The story of Leymah Gbowee and the women of Liberia is, without a doubt, one of the best of the past 30 years. It’s a story of war, suffering and the ability to eventually overcome seemingly insurmountable adversity through sheer force of will. That said, the 2011 memoir of the events doesn’t reach the level it could. Gbowee and Mithers begin by examining the personal story of Gbowee during the Liberian civil war and during her own abusive relationships and her growing hopelessness. By all rights, her recounting of the desperation and destitution of her nation should be absolutely heartbreaking, but they seemed to constantly miss the mark. They were still emotionally impactful, but the shift between tragedy and mundanity and tragedy was jarring enough to distract.
Later in the book, the authors expand to how Gbowee enacted change in Liberia and then how she managed to assert herself on the international stage. Sadness and pain refuse to leave Gbowee alone during this time, but the second two parts display the empowered and unflappable woman who organized movements in her country that led to the deposition of a dictator. While it struck a more optimistic tone during these areas, the book still managed to miss its mark on occasion. The subject of Gbowee’s organizational work is bogged down by confusion about the different names that she drops and rarely clarifies on. Different organizations are described briefly at the outset and then constantly referred to by their similar-sounding initials; friends and allies are likewise described in a non-descriptive way.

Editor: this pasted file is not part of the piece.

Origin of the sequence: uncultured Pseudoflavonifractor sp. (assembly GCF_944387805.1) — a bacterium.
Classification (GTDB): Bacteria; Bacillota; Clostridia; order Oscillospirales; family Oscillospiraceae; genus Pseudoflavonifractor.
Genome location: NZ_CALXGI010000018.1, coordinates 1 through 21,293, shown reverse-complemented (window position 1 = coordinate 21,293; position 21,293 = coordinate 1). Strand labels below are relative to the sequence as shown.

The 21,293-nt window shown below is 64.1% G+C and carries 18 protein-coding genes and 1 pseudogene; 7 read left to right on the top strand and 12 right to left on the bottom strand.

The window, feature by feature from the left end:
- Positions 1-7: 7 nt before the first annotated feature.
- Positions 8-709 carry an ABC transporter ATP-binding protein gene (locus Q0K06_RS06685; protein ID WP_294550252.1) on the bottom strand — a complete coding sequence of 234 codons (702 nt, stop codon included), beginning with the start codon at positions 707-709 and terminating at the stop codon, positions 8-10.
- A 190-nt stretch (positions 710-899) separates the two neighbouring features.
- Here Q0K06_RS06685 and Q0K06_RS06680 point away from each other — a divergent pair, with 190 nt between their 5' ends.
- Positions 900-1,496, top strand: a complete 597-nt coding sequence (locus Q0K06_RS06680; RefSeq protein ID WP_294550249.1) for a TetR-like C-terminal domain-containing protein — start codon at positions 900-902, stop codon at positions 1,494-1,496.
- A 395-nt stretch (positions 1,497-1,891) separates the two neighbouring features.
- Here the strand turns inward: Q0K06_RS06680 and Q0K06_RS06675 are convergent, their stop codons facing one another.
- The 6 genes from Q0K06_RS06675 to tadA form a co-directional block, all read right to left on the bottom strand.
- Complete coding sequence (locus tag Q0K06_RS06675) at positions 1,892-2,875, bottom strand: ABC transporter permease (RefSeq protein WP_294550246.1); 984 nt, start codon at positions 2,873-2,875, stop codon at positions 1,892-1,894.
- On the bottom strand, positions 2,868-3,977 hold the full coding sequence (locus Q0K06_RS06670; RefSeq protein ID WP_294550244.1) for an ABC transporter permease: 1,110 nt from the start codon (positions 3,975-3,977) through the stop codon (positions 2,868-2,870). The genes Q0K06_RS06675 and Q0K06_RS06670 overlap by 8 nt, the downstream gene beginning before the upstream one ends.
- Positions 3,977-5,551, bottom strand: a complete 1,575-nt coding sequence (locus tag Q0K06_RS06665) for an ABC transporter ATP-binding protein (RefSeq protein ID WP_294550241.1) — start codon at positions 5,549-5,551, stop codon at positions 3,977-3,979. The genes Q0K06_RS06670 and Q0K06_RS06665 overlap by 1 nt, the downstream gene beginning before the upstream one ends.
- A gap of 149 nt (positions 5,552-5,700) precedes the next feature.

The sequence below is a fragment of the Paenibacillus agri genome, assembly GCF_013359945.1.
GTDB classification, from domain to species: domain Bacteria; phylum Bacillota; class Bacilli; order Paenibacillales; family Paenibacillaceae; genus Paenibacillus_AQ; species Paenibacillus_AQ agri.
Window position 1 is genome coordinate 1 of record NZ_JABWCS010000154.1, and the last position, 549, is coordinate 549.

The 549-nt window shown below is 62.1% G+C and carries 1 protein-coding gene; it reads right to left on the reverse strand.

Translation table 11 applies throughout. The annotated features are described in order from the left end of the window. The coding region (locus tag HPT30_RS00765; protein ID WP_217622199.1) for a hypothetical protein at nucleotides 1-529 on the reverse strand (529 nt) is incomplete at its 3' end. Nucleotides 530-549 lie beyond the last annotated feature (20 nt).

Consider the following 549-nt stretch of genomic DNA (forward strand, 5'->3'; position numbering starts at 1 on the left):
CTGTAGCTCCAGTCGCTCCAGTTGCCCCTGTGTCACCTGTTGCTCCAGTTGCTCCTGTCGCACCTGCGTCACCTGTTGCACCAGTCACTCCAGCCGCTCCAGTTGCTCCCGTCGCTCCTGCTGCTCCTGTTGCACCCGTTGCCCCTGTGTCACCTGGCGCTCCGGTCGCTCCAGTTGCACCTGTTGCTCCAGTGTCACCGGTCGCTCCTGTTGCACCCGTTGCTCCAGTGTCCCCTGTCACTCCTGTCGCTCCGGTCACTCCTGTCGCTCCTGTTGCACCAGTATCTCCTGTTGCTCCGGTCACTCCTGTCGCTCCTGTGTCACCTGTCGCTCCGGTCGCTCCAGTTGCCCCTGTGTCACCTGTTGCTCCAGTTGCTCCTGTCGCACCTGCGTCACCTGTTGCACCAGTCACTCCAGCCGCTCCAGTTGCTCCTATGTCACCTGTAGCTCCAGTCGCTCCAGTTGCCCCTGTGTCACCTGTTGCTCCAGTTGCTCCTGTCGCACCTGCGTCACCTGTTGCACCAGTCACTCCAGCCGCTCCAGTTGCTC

Criticism aside, the story behind the book makes it work. There are lines that provide into both the disheartening and the heartwarming sides to the years long civil war in Liberia. Any reader without a prior knowledge of the conflict would be well advised to experience the atrocities from the eyes of one who lived through them as fully as Gbowee.
Reviewed by: Malachy Dempsey